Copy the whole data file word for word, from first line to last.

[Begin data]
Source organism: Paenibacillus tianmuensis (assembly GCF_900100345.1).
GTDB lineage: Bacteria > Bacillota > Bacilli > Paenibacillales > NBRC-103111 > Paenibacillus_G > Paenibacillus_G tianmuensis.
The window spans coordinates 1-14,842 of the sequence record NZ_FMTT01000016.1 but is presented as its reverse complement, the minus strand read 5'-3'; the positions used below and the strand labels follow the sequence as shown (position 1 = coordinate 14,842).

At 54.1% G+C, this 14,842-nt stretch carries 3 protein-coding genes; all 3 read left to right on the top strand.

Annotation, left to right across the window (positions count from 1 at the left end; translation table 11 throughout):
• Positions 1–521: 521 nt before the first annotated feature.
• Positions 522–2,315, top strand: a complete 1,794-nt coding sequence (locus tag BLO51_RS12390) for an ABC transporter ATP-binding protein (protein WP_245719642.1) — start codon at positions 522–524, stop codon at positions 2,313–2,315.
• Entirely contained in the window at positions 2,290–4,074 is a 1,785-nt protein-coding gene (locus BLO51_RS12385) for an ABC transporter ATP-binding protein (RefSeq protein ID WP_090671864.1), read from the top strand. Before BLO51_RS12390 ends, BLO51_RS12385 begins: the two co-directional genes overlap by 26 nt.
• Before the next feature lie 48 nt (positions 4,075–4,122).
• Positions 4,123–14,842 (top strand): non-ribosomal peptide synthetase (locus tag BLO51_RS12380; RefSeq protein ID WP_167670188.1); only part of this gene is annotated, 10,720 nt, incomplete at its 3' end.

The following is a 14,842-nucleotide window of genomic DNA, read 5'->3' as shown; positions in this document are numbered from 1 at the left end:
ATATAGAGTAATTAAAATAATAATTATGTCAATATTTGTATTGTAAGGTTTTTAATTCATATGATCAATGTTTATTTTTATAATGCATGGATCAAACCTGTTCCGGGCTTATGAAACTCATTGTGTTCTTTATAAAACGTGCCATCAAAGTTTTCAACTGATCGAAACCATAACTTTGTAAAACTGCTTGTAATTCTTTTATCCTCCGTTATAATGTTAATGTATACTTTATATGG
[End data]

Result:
Source organism: Paenibacillus tianmuensis (assembly GCF_900100345.1).
GTDB lineage: Bacteria > Bacillota > Bacilli > Paenibacillales > NBRC-103111 > Paenibacillus_G > Paenibacillus_G tianmuensis.
The window spans coordinates 1-14,842 of the sequence record NZ_FMTT01000016.1 but is presented as its reverse complement, the minus strand read 5'-3'; the positions used below and the strand labels follow the sequence as shown (position 1 = coordinate 14,842).

At 54.1% G+C, this 14,842-nt stretch carries 3 protein-coding genes; all 3 read left to right on the top strand.

Annotation, left to right across the window (positions count from 1 at the left end; translation table 11 throughout):
• Positions 1–521: 521 nt before the first annotated feature.
• Positions 522–2,315, top strand: a complete 1,794-nt coding sequence (locus tag BLO51_RS12390) for an ABC transporter ATP-binding protein (protein WP_245719642.1) — start codon at positions 522–524, stop codon at positions 2,313–2,315.
• Entirely contained in the window at positions 2,290–4,074 is a 1,785-nt protein-coding gene (locus BLO51_RS12385) for an ABC transporter ATP-binding protein (RefSeq protein ID WP_090671864.1), read from the top strand. Before BLO51_RS12390 ends, BLO51_RS12385 begins: the two co-directional genes overlap by 26 nt.
• Before the next feature lie 48 nt (positions 4,075–4,122).
• Positions 4,123–14,842 (top strand): non-ribosomal peptide synthetase (locus tag BLO51_RS12380; RefSeq protein ID WP_167670188.1); only part of this gene is annotated, 10,720 nt, incomplete at its 3' end.

The following is a 14,842-nucleotide window of genomic DNA, read 5'->3' as shown; positions in this document are numbered from 1 at the left end:
ATATAGAGTAATTAAAATAATAATTATGTCAATATTTGTATTGTAAGGTTTTTAATTCATATGATCAATGTTTATTTTTATAATGCATGGATCAAACCTGTTCCGGGCTTATGAAACTCATTGTGTTCTTTATAAAACGTGCCATCAAAGTTTTCAACTGATCGAAACCATAACTTTGTAAAACTGCTTGTAATTCTTTTATCCTCCGTTATAATGTTAATGTATACTTTATATGG